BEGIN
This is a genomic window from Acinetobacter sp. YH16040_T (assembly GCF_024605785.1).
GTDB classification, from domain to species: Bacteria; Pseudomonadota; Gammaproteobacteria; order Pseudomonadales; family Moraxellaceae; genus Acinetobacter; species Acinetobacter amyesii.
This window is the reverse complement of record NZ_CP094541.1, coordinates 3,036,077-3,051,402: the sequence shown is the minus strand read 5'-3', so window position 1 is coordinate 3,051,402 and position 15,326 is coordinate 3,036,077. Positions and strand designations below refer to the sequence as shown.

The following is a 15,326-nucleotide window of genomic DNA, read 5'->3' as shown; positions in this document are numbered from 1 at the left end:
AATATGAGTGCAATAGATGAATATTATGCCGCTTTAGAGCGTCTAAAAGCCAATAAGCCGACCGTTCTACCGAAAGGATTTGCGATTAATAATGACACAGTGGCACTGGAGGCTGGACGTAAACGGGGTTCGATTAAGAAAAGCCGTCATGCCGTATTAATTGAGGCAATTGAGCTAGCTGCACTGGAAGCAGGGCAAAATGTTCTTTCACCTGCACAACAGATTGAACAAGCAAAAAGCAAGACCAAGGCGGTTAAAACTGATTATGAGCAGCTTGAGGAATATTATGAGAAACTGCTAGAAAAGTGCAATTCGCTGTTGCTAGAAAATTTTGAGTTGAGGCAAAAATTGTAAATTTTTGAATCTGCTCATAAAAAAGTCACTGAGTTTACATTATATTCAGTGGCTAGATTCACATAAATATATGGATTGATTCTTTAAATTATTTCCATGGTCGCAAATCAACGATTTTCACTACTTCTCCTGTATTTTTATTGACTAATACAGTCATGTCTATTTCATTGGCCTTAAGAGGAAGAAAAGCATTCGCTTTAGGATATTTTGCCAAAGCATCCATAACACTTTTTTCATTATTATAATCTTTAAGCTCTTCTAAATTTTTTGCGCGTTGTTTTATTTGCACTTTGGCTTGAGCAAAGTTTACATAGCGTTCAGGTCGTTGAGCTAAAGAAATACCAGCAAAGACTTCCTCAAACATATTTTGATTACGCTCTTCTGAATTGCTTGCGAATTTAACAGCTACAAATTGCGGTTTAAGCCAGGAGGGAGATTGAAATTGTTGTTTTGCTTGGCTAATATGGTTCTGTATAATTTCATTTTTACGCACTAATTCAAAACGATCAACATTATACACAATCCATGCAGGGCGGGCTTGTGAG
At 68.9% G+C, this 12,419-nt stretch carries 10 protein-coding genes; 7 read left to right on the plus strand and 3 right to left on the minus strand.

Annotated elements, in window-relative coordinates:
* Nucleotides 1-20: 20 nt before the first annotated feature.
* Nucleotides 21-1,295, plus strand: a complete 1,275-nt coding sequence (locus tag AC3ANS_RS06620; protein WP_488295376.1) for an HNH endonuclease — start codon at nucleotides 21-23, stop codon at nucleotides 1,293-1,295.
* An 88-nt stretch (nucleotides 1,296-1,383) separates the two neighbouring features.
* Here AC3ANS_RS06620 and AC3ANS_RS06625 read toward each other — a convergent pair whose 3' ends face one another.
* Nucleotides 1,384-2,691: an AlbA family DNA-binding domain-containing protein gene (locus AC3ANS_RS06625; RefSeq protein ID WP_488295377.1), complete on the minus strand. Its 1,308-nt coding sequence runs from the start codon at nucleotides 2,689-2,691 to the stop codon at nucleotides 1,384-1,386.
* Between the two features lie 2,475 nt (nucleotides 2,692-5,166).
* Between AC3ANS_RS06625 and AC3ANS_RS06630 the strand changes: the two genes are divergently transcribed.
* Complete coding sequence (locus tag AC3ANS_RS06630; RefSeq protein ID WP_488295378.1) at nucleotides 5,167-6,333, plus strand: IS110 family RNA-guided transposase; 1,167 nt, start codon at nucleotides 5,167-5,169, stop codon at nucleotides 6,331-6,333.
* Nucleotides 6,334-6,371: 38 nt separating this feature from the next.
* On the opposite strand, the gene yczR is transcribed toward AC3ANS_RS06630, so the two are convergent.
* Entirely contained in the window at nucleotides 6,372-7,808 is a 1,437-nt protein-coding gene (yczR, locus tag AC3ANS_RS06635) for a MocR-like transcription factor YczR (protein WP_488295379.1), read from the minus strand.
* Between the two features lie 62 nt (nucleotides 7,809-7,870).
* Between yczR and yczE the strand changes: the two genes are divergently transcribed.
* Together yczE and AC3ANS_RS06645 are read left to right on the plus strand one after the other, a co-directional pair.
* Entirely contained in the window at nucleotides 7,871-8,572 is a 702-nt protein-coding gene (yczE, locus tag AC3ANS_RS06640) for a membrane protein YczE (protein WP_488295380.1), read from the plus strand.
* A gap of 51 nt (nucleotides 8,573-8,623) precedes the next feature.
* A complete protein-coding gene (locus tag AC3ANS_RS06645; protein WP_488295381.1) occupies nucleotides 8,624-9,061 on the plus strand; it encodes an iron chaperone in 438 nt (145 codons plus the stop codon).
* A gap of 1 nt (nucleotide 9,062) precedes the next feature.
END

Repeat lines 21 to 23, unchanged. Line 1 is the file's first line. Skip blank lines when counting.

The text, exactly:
* Together yczE and AC3ANS_RS06645 are read left to right on the plus strand one after the other, a co-directional pair.
* Entirely contained in the window at nucleotides 7,871-8,572 is a 702-nt protein-coding gene (yczE, locus tag AC3ANS_RS06640) for a membrane protein YczE (protein WP_488295380.1), read from the plus strand.
* A gap of 51 nt (nucleotides 8,573-8,623) precedes the next feature.